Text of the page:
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The Lochsa River is located in the northwestern United Statesmarker, in the mountains of North Central Idaho. It is one of two primary tributaries (with the Selway to the south) of the Middle Fork of the Clearwater River in the Clearwater National Forestmarker. Lochsa is a Nez Perce word meaning rough water.

The Lochsa (pronounced "lock-saw") was included by the U.S. Congress in 1968 as part of the National Wild and Scenic Rivers Act. The Lochsa and Selway rivers and their tributaries have no dams, and their flow is unregulated. In late spring, mid-May to mid-June, the Lochsa River is rated as one of the world's best for continuous whitewater.

The main stem of the Lochsa is long from its headwaters near Powell Ranger Station in the Bitterrootsmarker to Lowell, Idaho, where the Lochsa joins the Selway River to form the Middle Fork of the Clearwater. Over this distance, the river drops nearly from above sea level at Powell to at Lowell.

The drainage basin for the Lochsa River system covers in Idaho Countymarker. The river is fed by the melting of the significant snowpack of the Bitterroot Range.

Course

The Lochsa River begins at the confluence of Crooked Fork and Colt Killed Creek (also called White Sand Creek) near the Powell Ranger Station in northeastern Idaho and flows southwest to the small town of Lowell. Running parallel to U.S. Highway 12 for its entire length, the river winds through the Clearwater National Forestmarker in the Bitterroot Mountains. Just below Lowell, the Lochsa and the Selway River join to form the Middle Fork Clearwater River.

At its point of formation just west of Elk Summit Road 360, the Lochsa receives a small tributary, Walton Creek, from the left. The creek flows through a salmon-rearing station before entering the river. Slightly downstream from the salmon station, the Lochsa passes White Sand Campground on the right. About later, it flows by the Powell Ranger Station and heliport and, shortly thereafter, Lochsa Lodge and Powell Campground, all on the right, and receives Cliff Creek and Jay Creek, both from the left.

Between and from the mouth, the Lochsa receives Papoose Creek from the right, then Robin Creek from the left, and passes Whitehouse Campground and Wendover Campground, both on the right, and receives Wendover Creek from the right. Cold Storage Creek enters from the right at about from the mouth. Eagle Creek enters from the left about later, and Badger Creek from the right further on. Between and from the mouth, the river receives Doe Creek from the right, passes under the Jerry Johnson Pack Bridge, receives Burnt Creek from the right and Warm Springs Creek from the left; passes Jerry Johnson Campground on the right; receives Colgate Creek from the left and Mink Creek on the right; passes Colgate Warm Springs and the Colgate Licks on the right, and receives Bear Mountain Creek from the right, Post Office Creek from the right, Lake Creek from the left, and passes under Mocus Point Pack Bridge, in that order.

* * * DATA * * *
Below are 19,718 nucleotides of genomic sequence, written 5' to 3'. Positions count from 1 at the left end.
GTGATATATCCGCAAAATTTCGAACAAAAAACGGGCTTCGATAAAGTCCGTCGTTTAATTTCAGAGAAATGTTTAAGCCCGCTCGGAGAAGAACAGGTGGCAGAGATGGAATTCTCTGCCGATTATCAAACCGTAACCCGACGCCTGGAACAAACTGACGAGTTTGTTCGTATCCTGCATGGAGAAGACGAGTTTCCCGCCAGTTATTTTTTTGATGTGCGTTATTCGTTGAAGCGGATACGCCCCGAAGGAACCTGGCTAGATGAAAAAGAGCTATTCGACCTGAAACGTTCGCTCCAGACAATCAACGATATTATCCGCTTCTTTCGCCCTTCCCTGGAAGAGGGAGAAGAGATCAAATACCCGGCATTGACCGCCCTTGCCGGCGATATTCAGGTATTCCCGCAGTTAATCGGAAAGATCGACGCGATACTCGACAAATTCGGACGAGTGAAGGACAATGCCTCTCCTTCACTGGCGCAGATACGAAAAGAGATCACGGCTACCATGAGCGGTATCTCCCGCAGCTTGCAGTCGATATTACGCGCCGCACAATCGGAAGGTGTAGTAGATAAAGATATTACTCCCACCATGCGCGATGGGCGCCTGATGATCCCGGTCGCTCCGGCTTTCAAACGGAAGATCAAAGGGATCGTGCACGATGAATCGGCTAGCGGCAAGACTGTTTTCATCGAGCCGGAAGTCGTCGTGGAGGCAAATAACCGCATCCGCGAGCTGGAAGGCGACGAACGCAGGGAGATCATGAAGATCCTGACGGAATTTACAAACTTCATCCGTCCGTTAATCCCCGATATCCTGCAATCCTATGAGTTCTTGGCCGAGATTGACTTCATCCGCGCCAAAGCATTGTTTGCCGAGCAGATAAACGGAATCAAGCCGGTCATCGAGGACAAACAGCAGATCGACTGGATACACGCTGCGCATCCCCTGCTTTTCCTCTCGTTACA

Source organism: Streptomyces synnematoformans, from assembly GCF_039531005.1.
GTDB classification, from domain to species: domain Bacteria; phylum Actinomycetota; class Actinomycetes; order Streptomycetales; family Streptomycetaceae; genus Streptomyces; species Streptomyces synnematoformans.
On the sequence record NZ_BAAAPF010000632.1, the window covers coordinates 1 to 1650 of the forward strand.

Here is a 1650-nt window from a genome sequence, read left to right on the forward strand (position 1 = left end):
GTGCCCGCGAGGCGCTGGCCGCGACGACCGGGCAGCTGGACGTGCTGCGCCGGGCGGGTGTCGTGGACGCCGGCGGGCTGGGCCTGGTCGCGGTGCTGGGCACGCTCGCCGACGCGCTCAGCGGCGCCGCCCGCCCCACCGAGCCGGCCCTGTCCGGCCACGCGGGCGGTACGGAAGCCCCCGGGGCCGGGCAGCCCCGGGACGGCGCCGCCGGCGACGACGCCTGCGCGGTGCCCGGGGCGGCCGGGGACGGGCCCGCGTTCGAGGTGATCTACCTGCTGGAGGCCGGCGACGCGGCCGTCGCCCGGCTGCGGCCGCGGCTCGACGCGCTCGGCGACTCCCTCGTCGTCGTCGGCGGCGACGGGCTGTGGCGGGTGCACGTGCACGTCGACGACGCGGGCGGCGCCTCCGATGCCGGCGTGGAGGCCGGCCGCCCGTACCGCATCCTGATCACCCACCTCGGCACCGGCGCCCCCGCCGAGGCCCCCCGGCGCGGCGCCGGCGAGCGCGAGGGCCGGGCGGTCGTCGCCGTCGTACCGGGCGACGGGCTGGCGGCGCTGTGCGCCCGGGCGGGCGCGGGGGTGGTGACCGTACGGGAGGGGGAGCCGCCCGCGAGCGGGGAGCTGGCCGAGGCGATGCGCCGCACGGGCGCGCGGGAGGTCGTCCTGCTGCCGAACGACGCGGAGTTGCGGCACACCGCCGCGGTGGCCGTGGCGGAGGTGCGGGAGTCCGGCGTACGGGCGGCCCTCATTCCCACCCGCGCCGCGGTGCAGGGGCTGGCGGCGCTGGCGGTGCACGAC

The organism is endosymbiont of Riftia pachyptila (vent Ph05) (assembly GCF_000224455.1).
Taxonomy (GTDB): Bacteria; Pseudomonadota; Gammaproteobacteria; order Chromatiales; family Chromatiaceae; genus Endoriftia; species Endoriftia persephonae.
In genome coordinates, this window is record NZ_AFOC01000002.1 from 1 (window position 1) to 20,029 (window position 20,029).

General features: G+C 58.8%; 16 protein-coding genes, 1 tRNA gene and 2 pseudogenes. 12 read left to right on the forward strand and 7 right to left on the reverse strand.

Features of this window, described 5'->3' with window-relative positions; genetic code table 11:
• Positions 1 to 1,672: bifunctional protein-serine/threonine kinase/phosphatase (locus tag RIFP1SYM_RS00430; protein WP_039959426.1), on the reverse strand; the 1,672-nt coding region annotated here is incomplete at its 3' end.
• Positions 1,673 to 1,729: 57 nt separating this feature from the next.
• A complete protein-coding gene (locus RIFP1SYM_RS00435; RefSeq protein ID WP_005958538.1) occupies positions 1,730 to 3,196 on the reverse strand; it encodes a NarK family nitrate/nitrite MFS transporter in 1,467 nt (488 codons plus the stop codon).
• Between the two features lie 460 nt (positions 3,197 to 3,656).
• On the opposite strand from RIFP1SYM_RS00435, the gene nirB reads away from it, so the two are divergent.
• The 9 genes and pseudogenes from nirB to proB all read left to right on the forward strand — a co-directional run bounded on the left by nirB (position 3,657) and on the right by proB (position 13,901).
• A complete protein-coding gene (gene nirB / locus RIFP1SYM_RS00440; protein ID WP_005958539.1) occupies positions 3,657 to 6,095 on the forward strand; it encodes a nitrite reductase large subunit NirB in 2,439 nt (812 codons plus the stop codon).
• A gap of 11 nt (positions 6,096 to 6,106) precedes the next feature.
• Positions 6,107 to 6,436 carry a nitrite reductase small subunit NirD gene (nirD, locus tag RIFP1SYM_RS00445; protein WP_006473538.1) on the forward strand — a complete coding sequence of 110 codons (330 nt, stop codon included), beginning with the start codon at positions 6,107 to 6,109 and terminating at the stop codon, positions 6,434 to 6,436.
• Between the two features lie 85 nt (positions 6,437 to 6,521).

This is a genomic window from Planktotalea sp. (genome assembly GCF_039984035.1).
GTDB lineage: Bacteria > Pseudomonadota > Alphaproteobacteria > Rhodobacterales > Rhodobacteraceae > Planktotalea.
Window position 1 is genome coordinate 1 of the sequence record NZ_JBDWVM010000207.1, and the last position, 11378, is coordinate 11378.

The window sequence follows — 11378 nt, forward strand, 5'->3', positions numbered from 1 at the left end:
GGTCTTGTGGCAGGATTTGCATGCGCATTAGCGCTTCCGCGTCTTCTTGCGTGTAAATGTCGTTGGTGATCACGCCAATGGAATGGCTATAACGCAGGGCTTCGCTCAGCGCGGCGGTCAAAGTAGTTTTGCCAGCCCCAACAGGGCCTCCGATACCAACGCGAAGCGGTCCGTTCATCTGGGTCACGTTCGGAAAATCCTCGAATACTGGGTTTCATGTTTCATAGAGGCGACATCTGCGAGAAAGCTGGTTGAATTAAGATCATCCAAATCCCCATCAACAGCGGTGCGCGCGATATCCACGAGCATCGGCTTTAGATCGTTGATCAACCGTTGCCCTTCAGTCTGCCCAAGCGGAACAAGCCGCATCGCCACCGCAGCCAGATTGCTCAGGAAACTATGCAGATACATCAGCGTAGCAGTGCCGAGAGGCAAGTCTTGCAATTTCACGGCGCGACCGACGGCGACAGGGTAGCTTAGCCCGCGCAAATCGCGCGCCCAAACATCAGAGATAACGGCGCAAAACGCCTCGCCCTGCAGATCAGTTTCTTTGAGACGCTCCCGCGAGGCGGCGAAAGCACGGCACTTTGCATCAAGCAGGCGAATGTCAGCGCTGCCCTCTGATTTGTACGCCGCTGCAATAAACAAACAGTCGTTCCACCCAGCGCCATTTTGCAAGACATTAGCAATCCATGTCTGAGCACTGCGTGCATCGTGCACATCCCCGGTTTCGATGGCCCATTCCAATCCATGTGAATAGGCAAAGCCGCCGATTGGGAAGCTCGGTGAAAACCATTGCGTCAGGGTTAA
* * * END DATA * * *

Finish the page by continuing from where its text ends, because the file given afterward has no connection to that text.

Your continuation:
From about to from the mouth, the Lochsa passes Weir Creek Hot Springs and receives Weir Creek and Ginger Creek, both from the right, Mocus Creek from the left, and Ashpile Creek from the right, then Indian Meadows Creek from the left, Indian Grave Creek from the right, passes the White Pine Access Area on the right, receives Eagle Mountain Creek from the left, and passes under Eagle Mountain Pack Bridge, in that order. Over the next , the river receives Skookum Creek from the right, Stanley Creek from the left, and Castle Creek from the right, passes Green Flat Campground and Nine Mile Rest Area, both on the right, receives Bald Mountain Creek from the right, and Dutch Creek and Hard Creek from the left. Just below from the mouth, the Lochsa receives Pass Creek from the right and over the next receives No-See-Um Creek, Dipper Creek, and Sherman Creek, all from the right, then Lone Knob Creek from the left, passes Wilderness Gateway Campground on the left and Boulder Flat on the right, receives Boulder Creek from the left, passes the Lochsa Work Center on the right; receives Sardine Creek, Fish Creek, Bee Creek, Eel Creek, and Otter Slide Creek, all from the right, then passes Beaver Flat on the right and receives Big Stew Creek from the left and Snowshoe Creek from the right.